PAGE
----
Sunday, February 3, 2008

A kitchen sink approach

Dr. Kenyon is recommending that I go on Xeloda and Tykerb. Xeloda is a type of chemotherapy given in pill form. It causes diarrhea and sometimes redness and swelling and pain in the hands and feet. Tykerb is much like Herceptin, although it targets cancer inside the cell, not outside like Herceptin. Apparently, Tykerb doesn't affect the heart. Tykerb is also a little pill, that costs $23/pill and the usual dose appears to be 5/day, so it's expensive, about $3,000/month. See Jeanne Sather's blog, http://www.assertivepatient.com/, related to Tykerb and other treatments. Jeanne's blog has a wide readership and I find what she has to say very helpful. She's also gathered a lot of other cancer bloggers to her and gives their blog addresses. It's been good for me to read them all as it seems an effective way to communicate about side effects, treatments, how to cope, etc.

Dr. Kenyon said that, at this point in my treatment, he more or less wants to save the heavy arsenal for a later date (i.e., stronger chemo drugs) just in case we need them. So, he wants to go with drugs that are less strong, are usually effective, with less side effects, because now he's decided to treat me for the long term and not with the expectation that we can rid me of the cancer NOW. In other words, if I understand what he's saying (by reading between the lines), he is more or less expecting that cancer will be a chronic disease for me. In that case, give me the weaker drugs, allow me to keep me stronger and healthier since it seems that it's going to be a long-term kind of fight.

My parents, my sister, and my partner all went with me to see Dr. Kenyon. At one point, my sister, Rena, wanted to have Dr. Kenyon comment on my prognosis. His answer is that he doesn't want to say; he wants to wait about a year or so to see how I'm doing then before giving any estimate of prognosis. He wants to see if Xeloda and Tykerb are effective or whether or not we spend the next year or so putting out new fires as they arise. We are taking a "kitchen sink approach" - xeloda kills breast cancer systematically (throughout my body), Tykerb attacks cells that overexpress Her-2 (which my cancer does), and once we are certain that Zoladex has shut down my ovary production, I start taking aromatase inhibitors since my cancer is also estrogen-positive.

Hopefully, I start Xeloda and Tykerb this week so that we can begin stopping the spread of the cancer via the lymph channels in my skin. Later today, I plan to use a magic marker to outline the redness in my skin; this way, I hope to be able to monitor whether the drugs are doing what they should be doing to shrink the cancer in my skin. Hopefully, we will see it shrinking in the next month, and once we see that the redness is gone, then we go back to the rad onc and start radiation. I need to talk to the rad onc this week and see how she wants to time the radiation: before expansion, during expansion, or after expansion.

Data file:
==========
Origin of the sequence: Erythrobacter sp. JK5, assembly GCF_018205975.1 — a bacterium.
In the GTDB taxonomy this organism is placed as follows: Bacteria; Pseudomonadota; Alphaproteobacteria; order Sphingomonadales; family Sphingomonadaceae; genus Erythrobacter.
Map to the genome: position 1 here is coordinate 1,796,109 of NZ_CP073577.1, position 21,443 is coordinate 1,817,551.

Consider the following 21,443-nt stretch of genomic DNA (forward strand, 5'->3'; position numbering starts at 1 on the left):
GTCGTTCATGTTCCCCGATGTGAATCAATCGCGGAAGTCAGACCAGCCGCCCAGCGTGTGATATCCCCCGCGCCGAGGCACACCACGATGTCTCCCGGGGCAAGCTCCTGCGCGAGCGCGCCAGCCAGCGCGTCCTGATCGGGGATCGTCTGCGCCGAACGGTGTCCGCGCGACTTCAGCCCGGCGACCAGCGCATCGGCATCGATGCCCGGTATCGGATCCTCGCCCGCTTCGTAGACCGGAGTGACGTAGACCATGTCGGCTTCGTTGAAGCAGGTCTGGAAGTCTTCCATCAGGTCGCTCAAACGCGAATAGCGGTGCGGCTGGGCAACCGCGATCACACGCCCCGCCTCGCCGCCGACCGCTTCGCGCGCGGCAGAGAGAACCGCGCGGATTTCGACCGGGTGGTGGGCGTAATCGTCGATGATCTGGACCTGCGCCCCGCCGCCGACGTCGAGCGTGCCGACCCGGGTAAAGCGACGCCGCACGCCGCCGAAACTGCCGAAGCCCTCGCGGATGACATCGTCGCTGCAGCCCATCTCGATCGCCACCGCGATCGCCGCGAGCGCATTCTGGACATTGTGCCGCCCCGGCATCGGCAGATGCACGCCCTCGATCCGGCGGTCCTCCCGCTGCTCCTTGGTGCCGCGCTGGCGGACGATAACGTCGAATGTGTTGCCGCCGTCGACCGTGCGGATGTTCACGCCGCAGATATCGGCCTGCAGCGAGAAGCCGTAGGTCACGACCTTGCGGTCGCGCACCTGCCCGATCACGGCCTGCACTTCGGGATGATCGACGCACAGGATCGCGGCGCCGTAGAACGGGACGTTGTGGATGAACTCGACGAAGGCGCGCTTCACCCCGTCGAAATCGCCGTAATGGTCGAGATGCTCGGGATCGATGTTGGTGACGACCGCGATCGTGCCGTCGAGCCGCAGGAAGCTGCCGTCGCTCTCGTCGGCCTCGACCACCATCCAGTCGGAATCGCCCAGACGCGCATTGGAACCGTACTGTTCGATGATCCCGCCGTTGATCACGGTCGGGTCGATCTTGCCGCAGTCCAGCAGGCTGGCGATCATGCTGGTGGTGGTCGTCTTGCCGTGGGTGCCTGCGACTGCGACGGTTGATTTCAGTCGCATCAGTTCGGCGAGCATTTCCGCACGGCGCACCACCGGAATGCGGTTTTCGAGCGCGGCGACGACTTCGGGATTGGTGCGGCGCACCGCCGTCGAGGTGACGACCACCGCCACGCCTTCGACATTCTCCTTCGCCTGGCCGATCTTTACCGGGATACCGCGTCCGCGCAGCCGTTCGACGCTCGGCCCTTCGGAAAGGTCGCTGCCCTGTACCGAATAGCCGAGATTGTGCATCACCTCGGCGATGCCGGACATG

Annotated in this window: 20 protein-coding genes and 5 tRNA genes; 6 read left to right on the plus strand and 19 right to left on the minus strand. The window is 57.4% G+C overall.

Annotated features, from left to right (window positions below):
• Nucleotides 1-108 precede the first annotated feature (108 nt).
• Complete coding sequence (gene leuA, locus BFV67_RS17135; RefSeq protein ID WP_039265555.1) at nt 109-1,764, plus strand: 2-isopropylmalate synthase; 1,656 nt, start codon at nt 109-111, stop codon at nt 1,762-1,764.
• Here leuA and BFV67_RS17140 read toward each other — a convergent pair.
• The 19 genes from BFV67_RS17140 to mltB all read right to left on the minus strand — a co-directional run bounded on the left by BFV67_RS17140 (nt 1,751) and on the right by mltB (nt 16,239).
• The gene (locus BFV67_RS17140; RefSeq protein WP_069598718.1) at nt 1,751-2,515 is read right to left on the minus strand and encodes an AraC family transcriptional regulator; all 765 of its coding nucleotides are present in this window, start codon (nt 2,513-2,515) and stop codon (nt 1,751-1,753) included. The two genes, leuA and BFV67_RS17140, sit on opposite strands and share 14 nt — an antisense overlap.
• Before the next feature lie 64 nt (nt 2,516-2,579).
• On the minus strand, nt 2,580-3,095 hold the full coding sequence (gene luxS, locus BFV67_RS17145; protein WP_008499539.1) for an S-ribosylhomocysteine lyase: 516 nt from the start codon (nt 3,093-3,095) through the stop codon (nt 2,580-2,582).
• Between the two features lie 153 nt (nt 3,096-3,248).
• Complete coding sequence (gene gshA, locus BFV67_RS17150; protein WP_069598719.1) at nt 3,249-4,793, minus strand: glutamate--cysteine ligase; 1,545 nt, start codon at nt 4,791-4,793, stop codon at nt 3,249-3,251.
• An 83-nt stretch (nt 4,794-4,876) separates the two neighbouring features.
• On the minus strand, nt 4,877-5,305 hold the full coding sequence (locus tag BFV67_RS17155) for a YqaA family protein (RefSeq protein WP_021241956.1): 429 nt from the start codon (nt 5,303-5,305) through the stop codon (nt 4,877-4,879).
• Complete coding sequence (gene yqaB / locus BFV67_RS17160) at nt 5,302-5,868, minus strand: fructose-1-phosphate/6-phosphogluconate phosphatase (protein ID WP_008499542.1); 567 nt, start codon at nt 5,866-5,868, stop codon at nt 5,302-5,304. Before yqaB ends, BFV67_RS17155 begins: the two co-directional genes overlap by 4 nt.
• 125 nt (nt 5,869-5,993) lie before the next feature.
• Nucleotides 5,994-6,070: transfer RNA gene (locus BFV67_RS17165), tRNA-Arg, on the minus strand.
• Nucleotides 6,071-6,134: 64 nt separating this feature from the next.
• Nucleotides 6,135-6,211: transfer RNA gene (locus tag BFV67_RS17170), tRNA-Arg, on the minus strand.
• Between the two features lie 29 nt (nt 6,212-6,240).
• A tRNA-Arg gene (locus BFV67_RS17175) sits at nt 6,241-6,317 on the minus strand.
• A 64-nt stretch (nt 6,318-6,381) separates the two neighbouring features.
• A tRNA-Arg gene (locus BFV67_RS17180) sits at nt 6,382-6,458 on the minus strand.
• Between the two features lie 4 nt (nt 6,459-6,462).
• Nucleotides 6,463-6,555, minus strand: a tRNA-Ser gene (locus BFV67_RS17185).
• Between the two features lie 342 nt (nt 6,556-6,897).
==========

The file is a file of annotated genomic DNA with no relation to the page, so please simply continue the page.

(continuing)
In the meantime, I started some visualization last night: my acupuncturist has me taking mushrooms via pill form, three of which have anticancer properties. She also started me on some other herbs that act to strengthen the heart, my blood, and my immune system and these also have anticancer properties. So, my visualization is this: the mushrooms are like archers, shooting at the cancer (especially that area where it's manifesting on the skin) and killing it; then since the herbs strengthen the blood, I'm imaging them as bulldozers that clean up the dead cancer and transport it to a place where they can be swept away as waste - sorta like a sewer system. Whisk that #*@* away!

Yesterday, I was relieved that I would take chemo as a pill and not intravenously. But I read about side effects and while they are less severe, I will still be uncomfortable. Also, last night, I had a bit of insomnia because the idea that I'm now a chronic cancer patient is still new - whereas before, I was operating on the assumption that I was rid of the stuff and now I was just doing things to make sure it didn't come back, now I may have to change my thinking to the fact that I have to live with it for the rest of my life and hopefully keep it from metastasizing. Well, I shouldn't be pessimistic, but taking a realistic view is good. So, hopefully these less invasive treatments work!

3 comments:

mynameischarlene said...

Deanna! To hell with Cancer is right!!! I'm so sorry you have to go through with this crap. But, better that your conscious of your choices and aware of your bodies changes and what options there are.

Ugi has been thinking of you lately. Think he even had a dream of Oregon the other night twice in a row.

You know your such an inspiration to my little family! Take care and we're thinking of you!

Dee said...

Charlene,
Thank you so much! You don't know how much your comment means to me!

I'm glad that Ugi is still thinking of his time here. He was a big help, as were you. I am starting to work more on the King Island map - trying to get together some more funds to finish it up. Anyway, it gives me another thing to fight for.

So, yeah, TO HELL WITH CANCER! I'll give you a call later today.

Jeanne said...

Hi Dee--I put up a post for you this morning, asking women who are on Tykerb and xeloda together to let you know how they are doing.

Here's the link:
http://www.assertivepatient.com/2008/02/advice-needed-w.html

I like your toast--"To hell with cancer!" I will use that toast next time I have a drink!

Jeanne